CINCINNATI -- When Major League Soccer Commissioner Don Garber talked to WCPO in Cincinnati last May, he didn't sound like he had much hope of keeping the Crew in Columbus.
Ohio Attorney General Mike DeWine and the City of Columbus had sued to stop Crew owner Anthony Precourt's planned move to Austin, Texas, but Garber scoffed at the lawsuit, saying it didn't have merit.
Within an hour after awarding an MLS franchise to FC Cincinnati, Garber said Columbus needed what FC Cincinnati has – local owners, corporate sponsors, a large fan base and a new stadium.
— Evan Millward (@EvanMillward) May 30, 2018
“Putting the lawsuit aside, our people have met with the mayor and the head of the Columbus partnership as recently as a few weeks ago trying to see is there a way that team could stay in Columbus,” Garber said. “Is there an ownership group that could come together and partner locally? Is there a stadium site that could be dramatically different than the one that they have now, which long-term is not sustainable? Is there a way the partnership can deliver the kind of corporate support that this team (FC Cincinnati) has playing in a lower division?”
It seems Columbus got the message, and now Crew fans who have been rallying to #SaveTheCrew may get their wish.
Cleveland Browns owner Jimmy Haslam announced Friday that he is part of an ownership group negotiating to buy the Crew and keep it in Columbus. MLS issued a statement acknowledging that it wants the Crew to stay in Columbus and that sale talks with Precourt are well underway. MLS said it would award a new Austin team to Precourt as part of the deal.
In a statement on Twitter, Haslam said he and his wife "are hopeful to be part of the solution to keep the Crew in Columbus."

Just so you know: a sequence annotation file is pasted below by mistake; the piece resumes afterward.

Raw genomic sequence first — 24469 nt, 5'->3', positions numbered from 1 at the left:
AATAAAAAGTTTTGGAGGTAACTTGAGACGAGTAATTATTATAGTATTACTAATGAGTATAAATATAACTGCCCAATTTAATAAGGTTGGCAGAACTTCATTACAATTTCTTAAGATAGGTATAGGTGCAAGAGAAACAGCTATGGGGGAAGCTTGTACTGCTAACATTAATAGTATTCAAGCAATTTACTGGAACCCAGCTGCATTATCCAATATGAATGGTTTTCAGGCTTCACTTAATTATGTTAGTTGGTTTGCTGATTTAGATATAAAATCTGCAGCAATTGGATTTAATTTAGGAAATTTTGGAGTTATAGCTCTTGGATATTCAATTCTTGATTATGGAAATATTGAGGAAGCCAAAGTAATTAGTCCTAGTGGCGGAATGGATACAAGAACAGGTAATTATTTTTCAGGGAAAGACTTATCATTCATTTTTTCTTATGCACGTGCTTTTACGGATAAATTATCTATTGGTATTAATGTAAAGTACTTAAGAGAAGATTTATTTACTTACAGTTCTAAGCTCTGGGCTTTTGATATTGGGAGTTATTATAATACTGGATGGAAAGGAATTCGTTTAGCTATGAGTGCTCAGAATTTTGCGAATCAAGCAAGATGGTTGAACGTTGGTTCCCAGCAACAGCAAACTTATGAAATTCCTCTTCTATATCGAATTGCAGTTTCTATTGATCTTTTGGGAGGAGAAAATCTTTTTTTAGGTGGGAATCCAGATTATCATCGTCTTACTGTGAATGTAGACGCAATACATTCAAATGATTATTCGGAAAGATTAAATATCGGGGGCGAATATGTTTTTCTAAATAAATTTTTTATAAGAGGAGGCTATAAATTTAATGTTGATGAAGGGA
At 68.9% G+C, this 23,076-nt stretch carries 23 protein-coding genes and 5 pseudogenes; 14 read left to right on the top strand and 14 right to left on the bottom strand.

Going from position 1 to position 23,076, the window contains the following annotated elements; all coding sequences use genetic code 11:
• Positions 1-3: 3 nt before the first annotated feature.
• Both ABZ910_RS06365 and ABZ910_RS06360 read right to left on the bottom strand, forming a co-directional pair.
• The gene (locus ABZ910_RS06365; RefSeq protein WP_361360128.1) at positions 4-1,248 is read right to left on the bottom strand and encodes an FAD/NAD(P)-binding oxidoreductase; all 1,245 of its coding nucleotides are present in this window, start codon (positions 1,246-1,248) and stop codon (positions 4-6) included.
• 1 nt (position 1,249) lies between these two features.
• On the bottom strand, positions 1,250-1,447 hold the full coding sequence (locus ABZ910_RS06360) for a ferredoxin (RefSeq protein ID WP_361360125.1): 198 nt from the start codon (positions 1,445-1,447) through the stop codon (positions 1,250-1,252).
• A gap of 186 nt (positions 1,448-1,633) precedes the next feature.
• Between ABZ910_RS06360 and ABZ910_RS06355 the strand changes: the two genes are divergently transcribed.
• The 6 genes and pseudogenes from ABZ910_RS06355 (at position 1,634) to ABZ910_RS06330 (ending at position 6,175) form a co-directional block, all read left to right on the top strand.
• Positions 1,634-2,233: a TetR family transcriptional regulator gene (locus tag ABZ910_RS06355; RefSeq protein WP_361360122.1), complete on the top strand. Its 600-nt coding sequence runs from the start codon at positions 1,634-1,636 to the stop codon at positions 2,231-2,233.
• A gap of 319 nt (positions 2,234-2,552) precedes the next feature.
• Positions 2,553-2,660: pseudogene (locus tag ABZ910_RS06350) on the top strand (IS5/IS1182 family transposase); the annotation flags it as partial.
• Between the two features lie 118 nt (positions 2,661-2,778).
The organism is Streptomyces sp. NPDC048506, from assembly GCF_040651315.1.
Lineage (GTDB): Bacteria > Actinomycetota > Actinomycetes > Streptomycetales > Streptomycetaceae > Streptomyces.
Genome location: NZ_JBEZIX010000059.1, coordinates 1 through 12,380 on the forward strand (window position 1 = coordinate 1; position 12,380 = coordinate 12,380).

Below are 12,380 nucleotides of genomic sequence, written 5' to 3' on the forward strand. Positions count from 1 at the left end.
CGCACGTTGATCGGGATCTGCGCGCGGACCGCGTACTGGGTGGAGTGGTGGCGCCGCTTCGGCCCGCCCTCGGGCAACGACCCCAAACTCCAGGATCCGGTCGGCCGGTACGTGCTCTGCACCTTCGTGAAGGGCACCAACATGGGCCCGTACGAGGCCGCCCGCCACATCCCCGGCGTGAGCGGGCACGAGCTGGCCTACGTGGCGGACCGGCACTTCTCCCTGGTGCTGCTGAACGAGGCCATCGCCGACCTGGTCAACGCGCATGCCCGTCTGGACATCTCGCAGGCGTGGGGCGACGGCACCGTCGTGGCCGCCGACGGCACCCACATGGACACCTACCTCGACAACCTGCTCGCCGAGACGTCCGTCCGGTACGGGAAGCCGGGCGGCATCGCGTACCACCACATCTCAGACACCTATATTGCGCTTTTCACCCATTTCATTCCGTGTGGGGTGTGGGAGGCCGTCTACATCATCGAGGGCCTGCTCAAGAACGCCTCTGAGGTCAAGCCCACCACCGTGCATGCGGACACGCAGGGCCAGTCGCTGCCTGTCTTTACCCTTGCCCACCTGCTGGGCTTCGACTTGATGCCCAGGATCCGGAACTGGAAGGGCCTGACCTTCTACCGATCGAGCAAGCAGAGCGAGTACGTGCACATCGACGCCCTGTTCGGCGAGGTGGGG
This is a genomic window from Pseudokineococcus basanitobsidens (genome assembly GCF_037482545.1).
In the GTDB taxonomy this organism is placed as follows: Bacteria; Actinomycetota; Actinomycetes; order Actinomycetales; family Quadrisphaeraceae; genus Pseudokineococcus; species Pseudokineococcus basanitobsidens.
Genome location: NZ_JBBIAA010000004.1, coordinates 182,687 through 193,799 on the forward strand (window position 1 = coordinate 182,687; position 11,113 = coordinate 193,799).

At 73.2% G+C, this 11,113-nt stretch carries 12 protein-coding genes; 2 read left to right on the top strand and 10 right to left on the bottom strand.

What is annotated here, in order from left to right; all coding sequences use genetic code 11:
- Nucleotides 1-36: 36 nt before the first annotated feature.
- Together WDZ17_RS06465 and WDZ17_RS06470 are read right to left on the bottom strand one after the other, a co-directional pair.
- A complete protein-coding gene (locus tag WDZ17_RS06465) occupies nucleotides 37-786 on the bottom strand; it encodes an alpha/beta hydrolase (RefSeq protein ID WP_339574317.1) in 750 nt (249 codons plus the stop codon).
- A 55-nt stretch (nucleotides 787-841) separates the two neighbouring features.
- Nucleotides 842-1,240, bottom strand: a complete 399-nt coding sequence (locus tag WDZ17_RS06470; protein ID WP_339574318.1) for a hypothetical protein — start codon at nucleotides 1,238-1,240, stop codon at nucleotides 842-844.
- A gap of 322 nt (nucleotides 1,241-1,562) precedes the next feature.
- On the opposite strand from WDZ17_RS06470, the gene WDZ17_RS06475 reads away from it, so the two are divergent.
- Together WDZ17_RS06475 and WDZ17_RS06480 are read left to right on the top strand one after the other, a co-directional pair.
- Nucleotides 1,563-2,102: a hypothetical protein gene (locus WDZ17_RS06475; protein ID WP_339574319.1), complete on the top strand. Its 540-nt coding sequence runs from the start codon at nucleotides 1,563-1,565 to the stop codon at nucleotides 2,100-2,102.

A statement from Dee and Jimmy Haslam on the Columbus Crew: pic.twitter.com/tSovbEKZ8G
— Cleveland Browns (@Browns) October 12, 2018
New ownership is probably going to expect local governments to help build a new stadium for the Crew. A group called “Save the Crew” recently announced plans for a new downtown stadium in a location more to MLS's liking than its current spot north of downtown.
Haslam and the Columbus-based Edwards family are joining forces with Columbus investors, according to an MLS statement.
"Major League Soccer and the Columbus Partnership have been working together for several months on a plan to keep Crew SC in Columbus and we have made significant progress.
"Recently, the Haslam Family – along with the Columbus-based Edwards Family, have joined the effort to keep Crew SC in Columbus.
"MLS, the Columbus Partnership and the investor group all agree that for the Club to be successful in Columbus, it requires strong local partners, long-term corporate support, a strong season ticket base and long-term plans for a stadium, practice facilities and associated sites.
"MLS is committed to keeping Crew SC in Columbus should we continue to make progress on these critical components and agree to key terms with the investor group."
You have to think MLS interceded to put Haslam and Precourt together since Precourt's plan to move the Crew had been bogged down by lawsuits in Columbus and Austin. The league thanked Precourt for his "cooperation" in resolving the situation.